ChatGPT, Advanced AI May Face New Regulations in Europe

Lavina Daryanani
Source: Klippa

With the advent of OpenAI’s ChatGPT, Artificial Intelligence technology has seen a new wave of adoption. In such an environment, lawmakers seem to be keen on fastening the regulatory screws. Europe is one such region that’s considering new regulations. According to a recent report from The Wall Street Journal,

“European Union lawmakers want to give regulators new powers to govern the development of technologies like those behind ChatGPT.”

Also Read: OpenAI Plans to Answer Concerns from Italian Authorities That Led to ChatGPT Ban

A group of EU lawmakers intends to publish an open letter on Monday. In that, they have reportedly noted how the space requires a novel set of rules customized to powerful, general-purpose AI tools.

Rapid evolution of AI tech paves way for regulations

According to a copy of the letter reviewed by The Wall Street Journal, lawmakers wrote,
“With the rapid evolution of powerful AI, we see the need for significant political attention.”

The new draft, dubbed AI Act, intends to add provisions to the bill that focus on “steering the development of very powerful artificial intelligence in a direction that is human-centric, safe and trustworthy.”

In fact, the EU’s pending bill is likely to pass into law later in 2023. The same could “could serve as a blueprint for other regulatory initiatives in different regulatory traditions and environments around the world.”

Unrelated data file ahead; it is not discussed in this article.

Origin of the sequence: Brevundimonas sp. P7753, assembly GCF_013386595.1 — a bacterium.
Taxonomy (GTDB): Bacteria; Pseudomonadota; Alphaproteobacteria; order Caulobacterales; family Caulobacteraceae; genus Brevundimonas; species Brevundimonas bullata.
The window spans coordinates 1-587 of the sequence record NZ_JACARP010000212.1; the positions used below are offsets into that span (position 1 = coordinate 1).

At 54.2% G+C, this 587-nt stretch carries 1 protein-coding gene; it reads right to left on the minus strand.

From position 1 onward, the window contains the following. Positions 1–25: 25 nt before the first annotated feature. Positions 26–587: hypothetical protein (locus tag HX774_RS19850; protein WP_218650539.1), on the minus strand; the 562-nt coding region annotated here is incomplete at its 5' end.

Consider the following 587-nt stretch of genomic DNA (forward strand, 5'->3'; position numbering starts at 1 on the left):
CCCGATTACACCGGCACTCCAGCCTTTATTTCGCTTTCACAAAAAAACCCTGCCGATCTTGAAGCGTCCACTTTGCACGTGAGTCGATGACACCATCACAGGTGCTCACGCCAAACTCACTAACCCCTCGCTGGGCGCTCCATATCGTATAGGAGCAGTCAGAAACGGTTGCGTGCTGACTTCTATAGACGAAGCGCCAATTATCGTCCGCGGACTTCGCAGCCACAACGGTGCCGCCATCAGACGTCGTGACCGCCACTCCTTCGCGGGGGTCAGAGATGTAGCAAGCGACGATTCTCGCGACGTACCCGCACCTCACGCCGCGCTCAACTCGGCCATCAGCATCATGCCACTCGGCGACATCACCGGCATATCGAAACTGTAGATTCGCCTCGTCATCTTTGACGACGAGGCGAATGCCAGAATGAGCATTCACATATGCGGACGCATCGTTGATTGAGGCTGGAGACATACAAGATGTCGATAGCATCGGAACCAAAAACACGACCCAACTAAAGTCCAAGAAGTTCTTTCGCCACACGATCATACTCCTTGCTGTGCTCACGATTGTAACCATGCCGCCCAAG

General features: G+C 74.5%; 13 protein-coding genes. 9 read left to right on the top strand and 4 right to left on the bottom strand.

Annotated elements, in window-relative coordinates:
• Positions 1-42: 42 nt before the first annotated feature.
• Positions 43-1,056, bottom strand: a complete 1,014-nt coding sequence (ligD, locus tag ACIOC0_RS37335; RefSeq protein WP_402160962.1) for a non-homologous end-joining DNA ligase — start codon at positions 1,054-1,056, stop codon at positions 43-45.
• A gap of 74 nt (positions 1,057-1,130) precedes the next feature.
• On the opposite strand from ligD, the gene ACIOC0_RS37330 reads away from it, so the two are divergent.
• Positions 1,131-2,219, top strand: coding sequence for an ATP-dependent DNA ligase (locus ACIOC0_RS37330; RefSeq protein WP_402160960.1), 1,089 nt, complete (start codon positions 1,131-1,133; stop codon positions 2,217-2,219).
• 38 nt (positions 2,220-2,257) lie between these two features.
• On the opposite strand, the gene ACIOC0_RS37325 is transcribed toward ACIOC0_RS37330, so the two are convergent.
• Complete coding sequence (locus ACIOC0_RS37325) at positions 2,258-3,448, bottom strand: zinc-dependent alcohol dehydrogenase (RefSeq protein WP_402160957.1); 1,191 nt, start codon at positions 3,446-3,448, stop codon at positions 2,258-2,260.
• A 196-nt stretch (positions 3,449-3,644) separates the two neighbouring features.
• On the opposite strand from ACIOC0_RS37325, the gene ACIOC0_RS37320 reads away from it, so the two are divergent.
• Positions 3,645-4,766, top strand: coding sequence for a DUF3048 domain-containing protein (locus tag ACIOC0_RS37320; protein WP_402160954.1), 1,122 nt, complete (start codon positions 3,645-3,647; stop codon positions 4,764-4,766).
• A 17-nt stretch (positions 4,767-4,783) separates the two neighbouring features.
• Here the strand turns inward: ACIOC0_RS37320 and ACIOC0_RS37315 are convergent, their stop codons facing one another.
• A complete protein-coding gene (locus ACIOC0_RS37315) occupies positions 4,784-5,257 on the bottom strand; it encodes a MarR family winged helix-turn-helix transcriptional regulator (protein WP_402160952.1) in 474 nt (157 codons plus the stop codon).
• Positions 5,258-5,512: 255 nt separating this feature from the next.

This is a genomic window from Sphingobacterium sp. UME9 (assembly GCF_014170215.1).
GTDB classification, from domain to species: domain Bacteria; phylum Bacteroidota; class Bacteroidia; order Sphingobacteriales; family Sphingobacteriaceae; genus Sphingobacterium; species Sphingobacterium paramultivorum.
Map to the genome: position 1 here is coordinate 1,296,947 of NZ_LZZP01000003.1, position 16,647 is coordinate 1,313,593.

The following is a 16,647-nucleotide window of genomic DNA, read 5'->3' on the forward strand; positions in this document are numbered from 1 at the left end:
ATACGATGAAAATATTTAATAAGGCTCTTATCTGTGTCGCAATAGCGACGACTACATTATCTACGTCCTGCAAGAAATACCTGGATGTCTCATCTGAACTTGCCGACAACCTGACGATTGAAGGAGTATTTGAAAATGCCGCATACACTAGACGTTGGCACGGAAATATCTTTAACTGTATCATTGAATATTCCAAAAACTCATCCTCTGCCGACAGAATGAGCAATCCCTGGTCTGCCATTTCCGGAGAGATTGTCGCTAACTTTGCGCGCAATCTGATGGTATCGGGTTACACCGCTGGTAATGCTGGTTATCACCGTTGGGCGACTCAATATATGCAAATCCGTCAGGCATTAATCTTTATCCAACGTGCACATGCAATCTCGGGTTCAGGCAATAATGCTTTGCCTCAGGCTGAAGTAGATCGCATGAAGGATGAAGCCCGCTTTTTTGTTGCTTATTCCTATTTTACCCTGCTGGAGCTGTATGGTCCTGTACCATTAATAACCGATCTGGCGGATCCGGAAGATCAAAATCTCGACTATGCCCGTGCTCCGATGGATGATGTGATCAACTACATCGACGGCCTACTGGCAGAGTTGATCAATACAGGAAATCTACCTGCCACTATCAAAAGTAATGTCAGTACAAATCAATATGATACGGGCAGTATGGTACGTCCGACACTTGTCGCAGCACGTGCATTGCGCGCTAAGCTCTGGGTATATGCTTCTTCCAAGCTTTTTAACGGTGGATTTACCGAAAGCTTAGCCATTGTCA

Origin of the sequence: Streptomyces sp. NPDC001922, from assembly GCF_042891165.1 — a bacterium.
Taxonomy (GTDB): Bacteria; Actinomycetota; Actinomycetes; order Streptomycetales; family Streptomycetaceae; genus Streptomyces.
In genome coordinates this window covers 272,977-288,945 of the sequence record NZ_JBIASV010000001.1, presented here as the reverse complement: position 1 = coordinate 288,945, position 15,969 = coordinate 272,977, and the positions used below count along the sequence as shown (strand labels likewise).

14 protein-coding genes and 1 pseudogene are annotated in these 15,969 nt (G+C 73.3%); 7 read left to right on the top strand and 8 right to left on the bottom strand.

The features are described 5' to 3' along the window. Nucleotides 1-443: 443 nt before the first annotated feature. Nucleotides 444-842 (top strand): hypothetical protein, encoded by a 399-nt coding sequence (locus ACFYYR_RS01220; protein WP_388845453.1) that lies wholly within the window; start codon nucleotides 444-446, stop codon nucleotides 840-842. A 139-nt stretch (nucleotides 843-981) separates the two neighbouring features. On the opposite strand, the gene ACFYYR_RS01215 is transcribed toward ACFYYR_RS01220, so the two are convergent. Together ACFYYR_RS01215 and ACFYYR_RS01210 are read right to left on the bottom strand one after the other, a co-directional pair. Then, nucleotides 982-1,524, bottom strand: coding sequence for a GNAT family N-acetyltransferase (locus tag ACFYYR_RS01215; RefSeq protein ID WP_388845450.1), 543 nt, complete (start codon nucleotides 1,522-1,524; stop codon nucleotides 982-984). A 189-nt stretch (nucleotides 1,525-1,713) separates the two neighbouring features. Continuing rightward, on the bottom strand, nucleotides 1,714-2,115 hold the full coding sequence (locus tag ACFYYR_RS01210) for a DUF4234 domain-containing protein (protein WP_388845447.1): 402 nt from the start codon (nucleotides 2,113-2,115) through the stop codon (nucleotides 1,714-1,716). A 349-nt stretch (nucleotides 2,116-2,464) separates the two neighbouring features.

Even though it is not clear what new provisions the EU Parliament will propose, the letter stated that rules are needed for AI tools called foundation models. These models are basically trained on massive sets of data. In fact, they are the base of some of the most recent strides made by AI of late. Foundation models encapsulate some large language models. They typically underpin tools like ChatGPT.

Regulators are set to meet this week to discuss the proposals and come to terms with a common position. The same will then be voted by the Parliament in May. After the Parliament agrees on a draft, it will be negotiated with members of the EU’s Council. The Council basically settled on its own AI Act draft last year. It is, however, left open to the European Commission to determine any specific requirements for general-purpose AI. Typically, both chambers will have to vote and greenlight the same for it to become law.

Also Read: Italy Bans ChatGPT Over Privacy Breach Concerns